The radio friendly “And General Robert E. Lee” sounds like pure Americana Rock particularly coming from an American ex-pat whose had made Paris his home for nearly two decades. The opening slide guitar riff brings George Harrison’s “While My Guitar Gently Weeps” to mind. (Please standby as European florishes appear later.)
There is little doubt that this recording will appeal immensely to rootsy rock fans of The Band, Tom Petty, and Jakob Dylan. “Lost And Lonely” brings to mind a lesser known favorite of mine-The Dwight Twilley Band. Like Twilley, Murphy can “wax poetic” and the result is tastefully romantic,never schmaltzy: WITH EVERY STEP I TAKE/I STILL FEEL THE ACHE OF YOU/I WALKED A THOUSAND MILES TODAY/AND I’M STILL RIGHT HERE NEXT TO YOU…Musically,the pulsating of the bass guitar brings to mind a beating heart and could signify time’s passage.
On “Valley Below”, Murphy’s voice takes on a deeper timbre,reminiscent of Tom Waites or Leonard Cohen. By now,it is clear to me that this recording is to be viewed as a cohesive unit as opposed to separate songs. The line LET’S KISS THE LONGEST KISS/THAT WILL LAST A THOUSAND YEARS ties this song to the previous one.
“On My Mind” continues in the vein on “Valley Below”,up close and intimate. I feel as if I am eavesdropping on a starcrossed lover who is in the midst of revealing a long kept secret. On “Ophelia”,the bloom of the secret opens….IMAGINE FOR A MINUTE THAT YOU ARE LOVED BECAUSE…YOU ARE…Murphy is so close to the microphone that you feel his faintest breath.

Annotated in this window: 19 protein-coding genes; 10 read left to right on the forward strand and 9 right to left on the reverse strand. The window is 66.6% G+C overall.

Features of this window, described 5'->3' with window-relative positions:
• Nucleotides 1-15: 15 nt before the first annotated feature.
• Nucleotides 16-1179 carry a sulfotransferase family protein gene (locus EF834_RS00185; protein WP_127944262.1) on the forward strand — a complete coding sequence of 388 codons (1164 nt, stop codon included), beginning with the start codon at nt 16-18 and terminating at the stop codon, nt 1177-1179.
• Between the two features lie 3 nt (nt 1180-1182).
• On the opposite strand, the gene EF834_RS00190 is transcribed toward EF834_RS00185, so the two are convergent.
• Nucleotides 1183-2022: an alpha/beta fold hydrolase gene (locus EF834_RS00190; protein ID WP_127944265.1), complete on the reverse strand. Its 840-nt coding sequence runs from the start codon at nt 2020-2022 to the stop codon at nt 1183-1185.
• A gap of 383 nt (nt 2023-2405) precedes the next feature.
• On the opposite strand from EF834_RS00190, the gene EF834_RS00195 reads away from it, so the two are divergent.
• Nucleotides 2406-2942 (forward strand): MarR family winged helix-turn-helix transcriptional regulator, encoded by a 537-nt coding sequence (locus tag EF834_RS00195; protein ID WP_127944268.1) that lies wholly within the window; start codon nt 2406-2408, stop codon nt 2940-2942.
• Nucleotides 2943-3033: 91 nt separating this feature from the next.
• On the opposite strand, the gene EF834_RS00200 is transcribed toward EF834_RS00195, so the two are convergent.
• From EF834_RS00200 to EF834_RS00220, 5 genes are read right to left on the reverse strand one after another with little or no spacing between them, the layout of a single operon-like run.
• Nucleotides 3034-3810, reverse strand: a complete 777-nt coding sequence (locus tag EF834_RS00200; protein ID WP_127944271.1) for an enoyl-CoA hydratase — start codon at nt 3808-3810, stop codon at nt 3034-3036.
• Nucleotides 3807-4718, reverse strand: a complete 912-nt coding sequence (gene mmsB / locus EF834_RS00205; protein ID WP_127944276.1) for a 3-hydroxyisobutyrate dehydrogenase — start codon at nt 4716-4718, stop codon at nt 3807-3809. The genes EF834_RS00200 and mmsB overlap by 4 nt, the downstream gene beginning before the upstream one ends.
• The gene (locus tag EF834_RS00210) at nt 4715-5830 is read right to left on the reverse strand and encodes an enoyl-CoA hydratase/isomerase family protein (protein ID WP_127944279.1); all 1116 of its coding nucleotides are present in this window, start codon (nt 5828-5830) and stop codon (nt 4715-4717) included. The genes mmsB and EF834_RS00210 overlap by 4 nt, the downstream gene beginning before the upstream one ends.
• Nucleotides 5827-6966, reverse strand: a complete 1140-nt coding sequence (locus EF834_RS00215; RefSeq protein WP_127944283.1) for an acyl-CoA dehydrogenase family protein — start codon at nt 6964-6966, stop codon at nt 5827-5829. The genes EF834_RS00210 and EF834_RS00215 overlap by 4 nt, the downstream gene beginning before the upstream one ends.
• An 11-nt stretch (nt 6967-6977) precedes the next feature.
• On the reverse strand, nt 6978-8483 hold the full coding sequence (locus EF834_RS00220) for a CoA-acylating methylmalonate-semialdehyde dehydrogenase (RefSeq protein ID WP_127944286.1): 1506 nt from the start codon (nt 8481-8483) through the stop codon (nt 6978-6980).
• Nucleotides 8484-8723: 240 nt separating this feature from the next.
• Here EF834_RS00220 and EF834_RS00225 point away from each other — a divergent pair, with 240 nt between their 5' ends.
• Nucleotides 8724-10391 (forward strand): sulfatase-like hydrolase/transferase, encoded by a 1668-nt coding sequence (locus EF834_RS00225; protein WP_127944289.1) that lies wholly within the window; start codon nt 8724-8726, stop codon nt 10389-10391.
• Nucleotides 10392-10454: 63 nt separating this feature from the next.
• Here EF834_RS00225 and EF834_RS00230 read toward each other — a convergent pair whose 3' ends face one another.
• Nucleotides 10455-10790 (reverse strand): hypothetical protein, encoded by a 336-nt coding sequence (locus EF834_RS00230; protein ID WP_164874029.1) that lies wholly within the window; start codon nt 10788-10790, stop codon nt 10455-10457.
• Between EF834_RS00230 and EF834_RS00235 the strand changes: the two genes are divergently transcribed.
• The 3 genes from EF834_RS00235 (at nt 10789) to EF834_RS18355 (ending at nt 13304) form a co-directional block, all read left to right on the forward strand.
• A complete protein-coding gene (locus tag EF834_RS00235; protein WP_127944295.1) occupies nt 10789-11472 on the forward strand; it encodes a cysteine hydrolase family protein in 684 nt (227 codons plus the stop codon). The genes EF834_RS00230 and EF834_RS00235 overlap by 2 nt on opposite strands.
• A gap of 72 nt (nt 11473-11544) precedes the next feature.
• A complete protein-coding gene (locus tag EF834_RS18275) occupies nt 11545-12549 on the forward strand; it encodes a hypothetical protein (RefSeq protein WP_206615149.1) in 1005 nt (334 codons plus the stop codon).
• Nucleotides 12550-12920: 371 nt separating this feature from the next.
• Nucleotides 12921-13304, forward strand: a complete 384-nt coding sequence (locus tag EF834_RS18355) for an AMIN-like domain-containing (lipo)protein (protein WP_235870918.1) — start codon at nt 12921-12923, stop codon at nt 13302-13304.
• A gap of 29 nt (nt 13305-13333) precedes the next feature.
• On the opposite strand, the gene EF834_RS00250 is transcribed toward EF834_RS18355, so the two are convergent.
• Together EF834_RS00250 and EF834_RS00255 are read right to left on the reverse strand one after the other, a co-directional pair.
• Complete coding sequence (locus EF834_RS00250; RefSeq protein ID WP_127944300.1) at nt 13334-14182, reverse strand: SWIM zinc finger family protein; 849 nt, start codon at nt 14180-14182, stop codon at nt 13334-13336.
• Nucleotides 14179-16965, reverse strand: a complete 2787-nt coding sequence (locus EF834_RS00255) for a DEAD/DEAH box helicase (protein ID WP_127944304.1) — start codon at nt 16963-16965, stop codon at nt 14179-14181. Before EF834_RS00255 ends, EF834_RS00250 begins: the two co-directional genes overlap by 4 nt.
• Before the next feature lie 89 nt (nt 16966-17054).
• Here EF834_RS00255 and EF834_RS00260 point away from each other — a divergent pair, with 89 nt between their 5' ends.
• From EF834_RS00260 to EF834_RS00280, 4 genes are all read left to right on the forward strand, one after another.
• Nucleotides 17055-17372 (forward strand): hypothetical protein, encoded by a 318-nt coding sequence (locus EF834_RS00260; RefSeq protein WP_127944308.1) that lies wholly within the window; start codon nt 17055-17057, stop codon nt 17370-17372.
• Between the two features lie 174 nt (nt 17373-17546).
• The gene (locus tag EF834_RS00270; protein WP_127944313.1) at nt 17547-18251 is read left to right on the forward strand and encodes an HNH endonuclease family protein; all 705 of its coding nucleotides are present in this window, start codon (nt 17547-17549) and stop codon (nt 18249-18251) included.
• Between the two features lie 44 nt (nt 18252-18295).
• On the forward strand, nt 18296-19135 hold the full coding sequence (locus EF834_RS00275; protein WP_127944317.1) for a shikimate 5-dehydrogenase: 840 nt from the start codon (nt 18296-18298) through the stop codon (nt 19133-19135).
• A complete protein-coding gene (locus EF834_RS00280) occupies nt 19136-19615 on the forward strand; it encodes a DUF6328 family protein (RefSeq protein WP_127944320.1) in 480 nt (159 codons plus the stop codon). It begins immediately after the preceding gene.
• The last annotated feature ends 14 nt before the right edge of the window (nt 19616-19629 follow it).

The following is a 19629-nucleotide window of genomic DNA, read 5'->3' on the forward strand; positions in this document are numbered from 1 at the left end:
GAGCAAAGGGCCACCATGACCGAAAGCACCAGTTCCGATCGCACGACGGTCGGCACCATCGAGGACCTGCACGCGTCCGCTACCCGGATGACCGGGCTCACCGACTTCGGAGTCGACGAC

“What’s That” reminds me of Lou Reed covering Bob Dylan’s “Foot Of Pride”. On this very roots rock recording,some tender Francophile flourishes are introduced on “Crespucule”. There is delicate finger picking and French style accordian that blend to create a winsome Parisian lullaby.
On “Scandinavian Skies”,Durand’s stunning opening riff and powerful solo envigorate the song. “Razzmatazz” paints aural portraits of Flamenco dancers. “Frankenstein’s Daughter” features tasteful,free form lead guitar by Murphy’s son,Gaspard.
“Crying Creatures Of The Universe” features delicate guitar stylings and the hominess of the harmonica evokes the warm of an old friend. NOTES FROM THE UNDERGROUND on LAST CALL records is Elliott Murphy’s 30th recording since his debut,AQUASHOW in 1973. I’ve been an admirer of his since NIGHTS LIGHTS in 1976.
Murphy will appear at Johnny D’s in Somerville,MA on Wednesday,December 10. This is his first US tour in eight years. He is joined by singer/songwriter,Jann Klose (reviewed earlier on TMR Zoo).
Johnny D’s is a close,intimate room which will well suit the intensely intimate feel of Murphy’s material.(Kudos to the booker! Not only can you enjoy Murphy’s songs up close and personal,but you can enjoy a fine meal. )